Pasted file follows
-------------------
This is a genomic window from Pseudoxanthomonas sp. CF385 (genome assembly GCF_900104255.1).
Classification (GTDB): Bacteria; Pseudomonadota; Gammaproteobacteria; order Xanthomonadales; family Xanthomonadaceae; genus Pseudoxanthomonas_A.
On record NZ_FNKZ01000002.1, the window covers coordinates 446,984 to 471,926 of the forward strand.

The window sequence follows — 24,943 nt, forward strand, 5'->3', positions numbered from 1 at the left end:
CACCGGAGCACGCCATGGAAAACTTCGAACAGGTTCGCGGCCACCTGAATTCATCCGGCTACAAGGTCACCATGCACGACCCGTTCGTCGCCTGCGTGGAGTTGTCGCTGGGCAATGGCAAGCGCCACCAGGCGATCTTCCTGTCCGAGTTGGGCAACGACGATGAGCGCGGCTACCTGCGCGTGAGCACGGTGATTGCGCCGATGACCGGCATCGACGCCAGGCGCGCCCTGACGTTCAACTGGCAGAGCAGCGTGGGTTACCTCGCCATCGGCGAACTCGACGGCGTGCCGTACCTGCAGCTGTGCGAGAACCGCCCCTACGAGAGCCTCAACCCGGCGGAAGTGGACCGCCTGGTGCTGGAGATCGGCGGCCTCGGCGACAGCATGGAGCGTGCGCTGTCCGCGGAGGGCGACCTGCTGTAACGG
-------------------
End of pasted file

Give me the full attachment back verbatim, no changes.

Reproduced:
This is a genomic window from Pseudoxanthomonas sp. CF385 (genome assembly GCF_900104255.1).
Classification (GTDB): Bacteria; Pseudomonadota; Gammaproteobacteria; order Xanthomonadales; family Xanthomonadaceae; genus Pseudoxanthomonas_A.
On record NZ_FNKZ01000002.1, the window covers coordinates 446,984 to 471,926 of the forward strand.

The window sequence follows — 24,943 nt, forward strand, 5'->3', positions numbered from 1 at the left end:
CACCGGAGCACGCCATGGAAAACTTCGAACAGGTTCGCGGCCACCTGAATTCATCCGGCTACAAGGTCACCATGCACGACCCGTTCGTCGCCTGCGTGGAGTTGTCGCTGGGCAATGGCAAGCGCCACCAGGCGATCTTCCTGTCCGAGTTGGGCAACGACGATGAGCGCGGCTACCTGCGCGTGAGCACGGTGATTGCGCCGATGACCGGCATCGACGCCAGGCGCGCCCTGACGTTCAACTGGCAGAGCAGCGTGGGTTACCTCGCCATCGGCGAACTCGACGGCGTGCCGTACCTGCAGCTGTGCGAGAACCGCCCCTACGAGAGCCTCAACCCGGCGGAAGTGGACCGCCTGGTGCTGGAGATCGGCGGCCTCGGCGACAGCATGGAGCGTGCGCTGTCCGCGGAGGGCGACCTGCTGTAACGG